Spinning Yarn.

Traditionally, Oriental Rugs have either been woven on a wool or cotton foundation of intersecting warp and weft strings. A wool foundation is indicative of a rug being a Tribal or Nomadic rug. Cotton was commonly used in the towns and cities. On some very fine rugs, from places like Isfahan and Qom rugs use a silk foundation. Some of these rugs run at 600 knots per square inch and higher and were lovingly and painstakingly made.

Warp and Weft Oriental Rug Foundation
Oriental Rug Foundation

In the last decade many other fibers have appeared in the rug world. Perhaps most common is Mercerised cotton, which is cotton that has been given a sodium hydroxide bath. The result of the process is both a strengthening of the cotton fiber and a lustrous finish akin to silk. Up until recent times Mercerised cotton was the bane of any rug buyer, who needed to extract a fiber and apply heat in order to determine whether it was cotton or silk. The unscrupulous rug merchant stood to make a good profit by selling the cotton as silk.

Today, trying to detect Mercerised cotton is the least of our worries, as all manner of “Art-Silk” (effectively “Artificial Silk”) has been introduced into the market. The most commonly seen Art-Silk today is Bamboo Silk, which gives a rug a lustrous glow for a fraction of the price of genuine silk.

Image of Bamboo Silk Example of a modern bamboo silk rug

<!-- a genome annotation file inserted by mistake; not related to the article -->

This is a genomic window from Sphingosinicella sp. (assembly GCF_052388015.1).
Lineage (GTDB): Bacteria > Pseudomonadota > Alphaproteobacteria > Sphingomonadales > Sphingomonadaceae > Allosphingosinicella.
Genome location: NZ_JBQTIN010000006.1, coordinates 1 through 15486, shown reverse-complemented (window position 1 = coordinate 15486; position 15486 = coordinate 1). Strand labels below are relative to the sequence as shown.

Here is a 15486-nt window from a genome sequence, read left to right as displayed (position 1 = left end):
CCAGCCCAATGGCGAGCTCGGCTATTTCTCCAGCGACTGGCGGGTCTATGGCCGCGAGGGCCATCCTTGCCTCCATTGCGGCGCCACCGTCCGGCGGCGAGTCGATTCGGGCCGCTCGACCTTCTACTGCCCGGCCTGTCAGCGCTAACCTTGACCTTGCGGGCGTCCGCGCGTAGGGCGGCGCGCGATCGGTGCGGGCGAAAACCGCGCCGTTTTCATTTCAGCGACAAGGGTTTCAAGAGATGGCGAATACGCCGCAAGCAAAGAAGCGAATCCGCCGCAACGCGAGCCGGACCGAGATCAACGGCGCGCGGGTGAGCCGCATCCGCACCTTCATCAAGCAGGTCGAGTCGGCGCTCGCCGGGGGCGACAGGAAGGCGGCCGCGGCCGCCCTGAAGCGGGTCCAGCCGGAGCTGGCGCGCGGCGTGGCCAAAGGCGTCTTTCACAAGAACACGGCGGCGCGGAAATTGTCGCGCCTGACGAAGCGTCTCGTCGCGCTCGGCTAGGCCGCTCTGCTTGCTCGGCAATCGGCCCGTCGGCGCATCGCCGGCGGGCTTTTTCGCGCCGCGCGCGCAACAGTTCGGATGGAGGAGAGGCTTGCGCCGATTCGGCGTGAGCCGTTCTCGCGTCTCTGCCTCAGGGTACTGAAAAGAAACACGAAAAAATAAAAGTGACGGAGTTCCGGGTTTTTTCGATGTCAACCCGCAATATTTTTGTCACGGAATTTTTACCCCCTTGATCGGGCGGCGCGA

Bamboo thread and bamboo silk in a modern rug.

Dyeing Oriental Carpets

After the wool is spun into yarn, it must be dyed to produce color. Natural wool is transported to the dyer where two types of dyes are used.

Natural dyes are extracted from plants and minerals. They provide a wide range of colors, some of which are difficult to achieve with synthetic dyes, and are nearly impossible to consistently replicate. Natural dyes have been used since time immemorial and include red from the madder root, blue from the indigo plant, black from pomegranate skins, green and brown from walnuts, olive leaves and acorn cups, and yellow from more than twenty plants, such as saffron and chamomile.

Synthetic dyes are chrome based, give a huge variety of colors and can be consistently reproduced. Dye lots are hung out to dry, bundled, and transported back to the weaver where they are rolled into skeins in preparation for weaving. We use Swiss chrome dyes in our own Arts & Crafts and Southwest Looms lines. In order to provide color continuity between rugs yarn is dyed as needed, rather than stored in huge lots.

Dyed Yarn Awaits the Loom in India.
The dyeing vats of Fez Morocco
The famous dyeing vats of Fez, Morocco.
Indigo dyeing vats in Japan
Indigo dyeing vats in Japan.

Weaving an Oriental Carpet